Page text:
5 graphs that explain EU foreign policy making in 2017

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There remains a core agreement on certain key values but the EU is deeply divided on immigration, on Russia, and perhaps soon on the United States. 

After years of flesh wounds, it feels as if the crises that have hit the EU in 2016 might now lead to catastrophic blood loss. The establishment unexpectedly lost in the Brexit referendum and the American elections; energetic centrist Matteo Renzi resigned as prime minister after losing a referendum in Italy; elections and primaries in Austria and France showed growing divisions in society; and in Hungary and Poland, increasingly illiberal governments are at odds with the European Commission.

As we are heading towards another year of elections in France, the Netherlands and Germany, there is no doubt that national political changes will directly influence EU decision making. For 2017, it is not enough to look at government statements to predict foreign policy positions. Instead, we need to examine the coalitions and divisions that exist both within and between countries and which will play a key role in determining policy.

To this end, ECFR has conducted a survey in all 28 member states, asking representatives of 74 parties about their foreign policy priorities in the post-Brexit vote landscape. The results show a political class with similar concerns, but different emphases that may lead to conflict. Nonetheless, there are still strong common grounds for EU leaders to build on in the coming year.

 

1. An open and Western-oriented consensus still exists, despite recent election results;

Unanimity is as always lacking but there remains a substantial consensus on many traditional EU values: a strong transatlantic relationship, openness to neighbouring countries, and an interest in global trade. The outlier is the issue of refugee relocation, where there significant disagreements exist.

The EU programme for relocation aims to relocate over 100,000 refugees from Italy and Greece to other EU member states. A small majority felt that accepting relocation should be mandatory for all member states, but a significant minority (36%) felt that opt-outs should be allowed if the state in question contributed to solving the refugee crisis in other ways.

 

2. but a growing number of insurgent parties have different foreign policy priorities compared to traditional parties

As discussed in our report ‘The world according to Europe’s insurgent parties’, a group of old and new parties challenging the establishment have slowly been gaining traction for years.

Looking at their views towards the major challenges facing the EU, there at first appears to be a large degree of consensus, with both traditional and insurgent parties placing greatest emphasis on the threat of terrorism.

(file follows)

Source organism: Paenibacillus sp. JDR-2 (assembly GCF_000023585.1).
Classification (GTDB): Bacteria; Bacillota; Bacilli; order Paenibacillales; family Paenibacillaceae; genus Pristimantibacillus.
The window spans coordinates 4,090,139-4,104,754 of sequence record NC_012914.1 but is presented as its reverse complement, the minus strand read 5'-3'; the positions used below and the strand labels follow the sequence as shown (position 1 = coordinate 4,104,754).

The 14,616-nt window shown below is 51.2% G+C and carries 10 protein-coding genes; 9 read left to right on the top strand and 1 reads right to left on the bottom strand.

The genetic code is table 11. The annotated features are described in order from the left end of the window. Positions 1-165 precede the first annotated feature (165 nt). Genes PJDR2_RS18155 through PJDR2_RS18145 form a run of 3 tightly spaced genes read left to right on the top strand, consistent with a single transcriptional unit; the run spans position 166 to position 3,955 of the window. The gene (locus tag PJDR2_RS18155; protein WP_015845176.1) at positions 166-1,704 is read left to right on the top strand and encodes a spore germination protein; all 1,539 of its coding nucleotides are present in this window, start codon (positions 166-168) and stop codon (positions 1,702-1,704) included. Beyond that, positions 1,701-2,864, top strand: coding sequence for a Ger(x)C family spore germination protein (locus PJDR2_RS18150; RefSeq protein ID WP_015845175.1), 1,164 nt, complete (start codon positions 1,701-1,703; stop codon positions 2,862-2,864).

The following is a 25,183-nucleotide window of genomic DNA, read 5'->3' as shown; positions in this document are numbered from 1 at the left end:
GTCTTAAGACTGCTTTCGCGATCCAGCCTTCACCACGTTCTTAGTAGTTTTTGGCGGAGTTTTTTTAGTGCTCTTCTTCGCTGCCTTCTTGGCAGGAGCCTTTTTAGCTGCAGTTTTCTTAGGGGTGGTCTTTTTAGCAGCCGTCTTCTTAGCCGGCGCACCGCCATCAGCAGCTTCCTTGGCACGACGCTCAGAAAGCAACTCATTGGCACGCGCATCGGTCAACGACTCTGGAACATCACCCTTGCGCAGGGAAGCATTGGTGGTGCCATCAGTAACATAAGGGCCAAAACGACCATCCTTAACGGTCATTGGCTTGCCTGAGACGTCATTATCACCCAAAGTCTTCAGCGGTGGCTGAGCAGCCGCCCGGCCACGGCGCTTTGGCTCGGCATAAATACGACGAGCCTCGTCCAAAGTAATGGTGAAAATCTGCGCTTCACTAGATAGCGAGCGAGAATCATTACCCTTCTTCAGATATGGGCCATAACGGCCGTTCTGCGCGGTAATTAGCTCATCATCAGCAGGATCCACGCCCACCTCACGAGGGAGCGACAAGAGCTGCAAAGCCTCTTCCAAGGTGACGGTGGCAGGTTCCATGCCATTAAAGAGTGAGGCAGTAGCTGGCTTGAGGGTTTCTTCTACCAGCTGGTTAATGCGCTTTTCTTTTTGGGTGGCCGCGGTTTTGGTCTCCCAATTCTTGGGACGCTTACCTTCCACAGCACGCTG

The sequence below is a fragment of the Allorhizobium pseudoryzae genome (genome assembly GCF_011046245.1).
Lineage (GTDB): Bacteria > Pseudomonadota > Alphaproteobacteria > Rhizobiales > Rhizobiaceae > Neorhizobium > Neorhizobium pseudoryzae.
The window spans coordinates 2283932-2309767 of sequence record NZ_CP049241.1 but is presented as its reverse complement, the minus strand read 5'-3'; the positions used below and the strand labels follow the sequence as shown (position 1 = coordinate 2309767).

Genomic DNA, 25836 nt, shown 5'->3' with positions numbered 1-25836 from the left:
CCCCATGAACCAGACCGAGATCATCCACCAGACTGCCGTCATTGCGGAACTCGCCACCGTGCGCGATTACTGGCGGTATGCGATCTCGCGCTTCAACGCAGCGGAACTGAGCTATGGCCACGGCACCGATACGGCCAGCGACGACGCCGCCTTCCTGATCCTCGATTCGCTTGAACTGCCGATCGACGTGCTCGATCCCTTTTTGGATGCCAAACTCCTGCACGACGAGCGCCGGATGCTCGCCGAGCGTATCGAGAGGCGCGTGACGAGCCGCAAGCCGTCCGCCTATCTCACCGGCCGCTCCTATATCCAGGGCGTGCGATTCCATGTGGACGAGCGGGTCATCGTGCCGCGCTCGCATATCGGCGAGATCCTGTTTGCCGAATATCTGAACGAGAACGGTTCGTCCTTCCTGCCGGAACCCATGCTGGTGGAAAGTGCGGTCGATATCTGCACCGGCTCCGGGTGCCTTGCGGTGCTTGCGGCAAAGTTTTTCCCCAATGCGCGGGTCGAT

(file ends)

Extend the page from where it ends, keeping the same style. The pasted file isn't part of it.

However, there is clearly a divergence when it comes to views of Russia (below), with insurgents much more inclined than traditional parties to seek an accommodation with Moscow. In 2017, with the potential rise of Front National in France and FPÖ in Austria, this could lead to a significant change in EU policy towards Russia, particularly on sanctions.

 

3. The nature of the EU’s favourite partner has changed dramatically

The US is still seen as the most important international partner – in both foreign policy and economics - for member states and the EU as a whole. But while this may not have changed, the nature of that partner certainly has. Trump has spoken positively about Russia, a country seen as a security threat in much of Europe; he has questioned transatlantic and NATO alliances; and he supported Brexit, one of the greatest blows to the European project.

There is a therefore a worry that member states prioritising their relationship with the US may end up adopting policies at odds with the interests of Europe as a whole.

 

4. And support for European security cooperation is weak

A French-German paper published after the Brexit referendum called for a new security compact for Europe, including changes to the common European asylum and migration policy. This debate on security cooperation is ongoing, and during the December European Council, heads of states agreed to increase cooperation on European defence and allocate more resources. However, we found that within most countries, there is no consensus on this increased security integration, and in seven countries the parties discussed leant towards a rejection of these ideas.

 

Will 2017 be any better?

Promoters of the European project would like to spend 2017 licking their wounds and coming up with new projects that that will re-ignite the integrationist passions of years past. Of course, the world is unlikely to stop and allow the EU to get off. But the more fundamental problem may be that little consensus remains for such new projects of integration.  Yes, there remains a core agreement on certain key values within the EU, but the EU is deeply divided on immigration, on Russia, and perhaps soon on the United States. Even the most widely-touted next project, security cooperation, commands very little consensus among European political parties. Overall, if the EU wants to stanch the bleeding, it will need to concentrate more on finding areas of cooperation that appeal to national political parties, including insurgent parties. Our initial research indicates that a good place to start might be more visible cooperation on counterterrorism.

The survey was conducted as part of the Rethink: Europe project by ECFR’s network of Associate Researchers. Learn more about the network here

Read more on: Wider Europe,European Power,European Strategy,Cohesion & Governance,Rethink:Europe

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